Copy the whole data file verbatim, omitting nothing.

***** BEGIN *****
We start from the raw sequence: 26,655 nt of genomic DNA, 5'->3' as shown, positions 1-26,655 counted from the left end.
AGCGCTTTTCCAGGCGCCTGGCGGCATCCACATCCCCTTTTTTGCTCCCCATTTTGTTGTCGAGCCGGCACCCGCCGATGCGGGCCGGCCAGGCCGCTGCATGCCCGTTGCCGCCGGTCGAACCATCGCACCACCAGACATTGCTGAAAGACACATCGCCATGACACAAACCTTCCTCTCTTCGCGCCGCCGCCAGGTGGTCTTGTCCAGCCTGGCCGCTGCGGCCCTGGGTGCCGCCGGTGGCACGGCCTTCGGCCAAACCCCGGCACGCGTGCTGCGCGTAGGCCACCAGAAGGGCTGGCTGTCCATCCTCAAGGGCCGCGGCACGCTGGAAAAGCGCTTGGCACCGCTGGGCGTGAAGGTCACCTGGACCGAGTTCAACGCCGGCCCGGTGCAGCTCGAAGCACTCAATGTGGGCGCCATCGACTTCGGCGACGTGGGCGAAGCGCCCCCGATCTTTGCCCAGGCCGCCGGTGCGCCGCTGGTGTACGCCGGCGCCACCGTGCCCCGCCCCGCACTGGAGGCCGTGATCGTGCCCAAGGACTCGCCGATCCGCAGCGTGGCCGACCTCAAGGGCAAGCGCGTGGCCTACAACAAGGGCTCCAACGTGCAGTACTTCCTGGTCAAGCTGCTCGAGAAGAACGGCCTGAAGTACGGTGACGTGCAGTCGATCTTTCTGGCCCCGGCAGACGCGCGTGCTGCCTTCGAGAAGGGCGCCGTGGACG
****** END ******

We start from the raw sequence: 26,655 nt of genomic DNA, 5'->3' as shown, positions 1-26,655 counted from the left end.
AGCGCTTTTCCAGGCGCCTGGCGGCATCCACATCCCCTTTTTTGCTCCCCATTTTGTTGTCGAGCCGGCACCCGCCGATGCGGGCCGGCCAGGCCGCTGCATGCCCGTTGCCGCCGGTCGAACCATCGCACCACCAGACATTGCTGAAAGACACATCGCCATGACACAAACCTTCCTCTCTTCGCGCCGCCGCCAGGTGGTCTTGTCCAGCCTGGCCGCTGCGGCCCTGGGTGCCGCCGGTGGCACGGCCTTCGGCCAAACCCCGGCACGCGTGCTGCGCGTAGGCCACCAGAAGGGCTGGCTGTCCATCCTCAAGGGCCGCGGCACGCTGGAAAAGCGCTTGGCACCGCTGGGCGTGAAGGTCACCTGGACCGAGTTCAACGCCGGCCCGGTGCAGCTCGAAGCACTCAATGTGGGCGCCATCGACTTCGGCGACGTGGGCGAAGCGCCCCCGATCTTTGCCCAGGCCGCCGGTGCGCCGCTGGTGTACGCCGGCGCCACCGTGCCCCGCCCCGCACTGGAGGCCGTGATCGTGCCCAAGGACTCGCCGATCCGCAGCGTGGCCGACCTCAAGGGCAAGCGCGTGGCCTACAACAAGGGCTCCAACGTGCAGTACTTCCTGGTCAAGCTGCTCGAGAAGAACGGCCTGAAGTACGGTGACGTGCAGTCGATCTTTCTGGCCCCGGCAGACGCGCGTGCTGCCTTCGAGAAGGGCGCCGTGGACG